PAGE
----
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The Bemidji daily pioneer. [volume] (Bemidji, Minn.) 1904-1971, October 05, 1922, Image 4

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Persistent link: https://chroniclingamerica.loc.gov/lccn/sn86063381/1922-10-05/ed-1/seq-4/

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Ki- ll
l lltlL
B. CABS0N. ftM. B. H. DEmj. Secy^r,
J. IX WINTER, News Editor
IBntsna at tha Poatofffce at BamioJL MMMflofe* f*
Marclt 8, JJM-
Thata Oa.
X* attention
**-frr- Calkin JW
ga Tear..
If it is left to the old county of Beltrami to^d
minister to this territory north of Red Lake wouHd
it not be just as well to administer to the whole, N
Then let us kill this proposition at this time and
let the north-enders try again after determining the
wi^l of the south end ,and we will let them, go with
There are some people who believe that the
old -county is the gainer in the division, sirtce with
2$per cent of the assessed valuation an -die pro
posed i\ew county, the new county would be com
pelled' to assume 40 per cent of the ditch taxes or
indebtedness. But let us see? The character of this
temtofy with its natural drainage of river* and
crests, ^supplemented ,by artificial (drainage, to
getfterwith the fertility of the soil, makes the lands
within thW area desirable, and it will jp"ay the ditch
tax^TtoSTis, the land holders will pay the assess
ments'Mtt: their lands "and there will not have* \o
tM^fc general levy to take care of the ditch taxes.
Gi^the-* other hand much of the lands lying south
of the proposed lines of division is being- allowed,
and wuTbe allowed to revert to the stpte because
of non-payment of the ditch assessments and other
taxes. Now the real assumption of indebtedness
is not the totrl ditch assessment within the area
There have been some fires around
here lately. Some have looked had
but hopes are that they will be ex
tinguished soon.
Charlie Brooks returned from the
Dakota harvest fields Saturday
The Saum school teachers left on
Saturday for the teachers mstitutte
which was to be held at Bemidji the,
coming week.
Malla Walden went to Bemidji on
Saturday to attend the joung peoples
meeting which was to be held there i
SXSSSfittX&tt&&dSBB&& tit** tfcitW^intinue to do so.
Pioneer "must rcao* thif office not ltw ttu
ifaaca wMk to IfiaUra uUMMa t 'lf
Six Months.......... a
Thra* Iffuntas- 'Bhc Mentbs...,..*.
SS: Wf::::^::" -3-m
etery fltouraday and aaut pastas* nalTto suy a4di*
for. SB advance, 13.00.
Unless credit to *ren tola paper. ,*$&
Preaa far enttUed ta taa uaa tor re-paWlcatWa.*t all
BtwTdispatches credlUd to It. or atbarwUa cradttao,
and also the local nawa published narein.
omoiu ooxnrTT AH crrx vsousuiiiara*
We have to elect a senator and repre
sentative this fall for Beltrami county.
Here's the way a prominent business man
puts it up to the people of Bemidji. He in
sists that we print hia version, so here it
"It seems quite certain that Noonon
will be elected member of the house
from this county. Ii also/seems quite
certaiiHhat county division will carry.
}Jow then, if the above pans out and/
/McPartlin should by chance be jeleet-
To the Editor of the Bemidji Pioneer:
May I ask the privilege to use some of the valu
able space in your paper in order to present to the
voters of Beltrami county, a few observations on
the question of County Division.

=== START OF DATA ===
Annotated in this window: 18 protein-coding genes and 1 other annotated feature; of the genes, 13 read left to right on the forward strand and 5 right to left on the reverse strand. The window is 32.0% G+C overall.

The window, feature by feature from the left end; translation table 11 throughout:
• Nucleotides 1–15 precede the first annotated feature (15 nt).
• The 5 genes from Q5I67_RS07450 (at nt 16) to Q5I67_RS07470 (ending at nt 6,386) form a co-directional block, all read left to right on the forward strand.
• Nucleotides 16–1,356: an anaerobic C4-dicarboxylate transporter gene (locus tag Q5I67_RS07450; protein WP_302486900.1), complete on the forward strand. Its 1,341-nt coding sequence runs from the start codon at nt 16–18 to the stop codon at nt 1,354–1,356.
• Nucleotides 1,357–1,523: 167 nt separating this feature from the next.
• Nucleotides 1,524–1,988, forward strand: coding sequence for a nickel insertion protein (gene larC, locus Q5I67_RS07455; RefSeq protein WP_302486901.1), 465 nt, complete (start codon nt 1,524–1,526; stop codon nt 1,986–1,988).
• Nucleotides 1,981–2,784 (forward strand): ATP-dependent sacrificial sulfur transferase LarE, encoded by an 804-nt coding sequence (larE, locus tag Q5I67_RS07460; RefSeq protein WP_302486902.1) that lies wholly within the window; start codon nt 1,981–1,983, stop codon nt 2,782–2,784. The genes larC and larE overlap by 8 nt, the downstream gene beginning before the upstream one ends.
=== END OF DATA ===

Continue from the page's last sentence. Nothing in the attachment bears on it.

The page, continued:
1. People generally in the south end of the coun
ty do not understand the proposed lines"on which
the new and old county are "to be divided.
A glance at the map of Beltrami county will show
the natural divide of the county would be along
find coincident with the north line of the Bed Lake
and Red*Lake Indian Reservation,
The proposed division lies between 156 and 157,
or* 12" miles north of such line on the north side of
sufch lake and reservation and,leaves \to the old
county twenty four full townships to\be adminis
tered front the county seat at Bemidj*, ihrqiQMi
Thief River Falls, Warroad, Baudette aiVd other ac
cessable or maccessable routes as conditions "'y
These twenty-four townships constitute approx
imately two fifths of the territory nor Ui
vof the
for three days.
Richard Waldre,n and son Harlou
from Kelliher spent Sunday at the
John Waldren home
Potatoes are just .about all dug but
they have not been hauled to town
yet PS the pneq is vvry low and still
getting lower
Ella Boness visited with Ella Nel
son one day last week
Mr. and Mrs. Ed, B'oness made a
visit at the Ole QutuV'Aonie on Thurs
day afternoon.
Mis F. R. Marrs arid children visi
ted at the Joe Parochk home on Sun
Ou,^rA4 ^b5Mtt"Hi4|^^
aanitary Wftjr pMtt!ei- -$-
AS FCttc,IT T-WtaR DftWER^'
fewy F^af ^larrmed "I Kae*U?
wive ara invited to eafl "inspect tlii. Ian aad whfck
tome bakery.
^.r^onts^erSee bote good bread can he made
-**%ae fc52
Acro**fr*m Rtex ^Theatre
ed, where does Bemidji come in for
any kind of.representation? It seems
to me that Bemidji -ought to make sure
of representation, regardless of
whether county division carries or
not." For the benefit of our readers, and our
good friend whose version is given above,
permit us to say that we have several
times hinted at this possibility, but no
seemed a bit alarmed about it. Perhaps,
because we have in years gone by become
quite' used to being .without representa-
tion.^ tb&tax payers don^^ry about it,
l&JttftSl ^^he*tag 11s
w so juas ot*
sr'ifcWWHMtathe effortsof Country Auditor
1- yipi
duefctfaftftbcounty share-^^artr^?"*
cent. If ^aHrother tax levying. Bodies would
do the same it would help some. We are
thankful for small favors, gentlemen of the
county board.
Billy Noonon says "the dairy cow and
county division will bring this section
through in a blaze of glory.' Get behind
both of them." You'll only need a few to
get behind it up there, Bill, there- Seems to
be nobody in the way down here.
-1 1
The coast is clear for county division.
We can't find anybody against it and but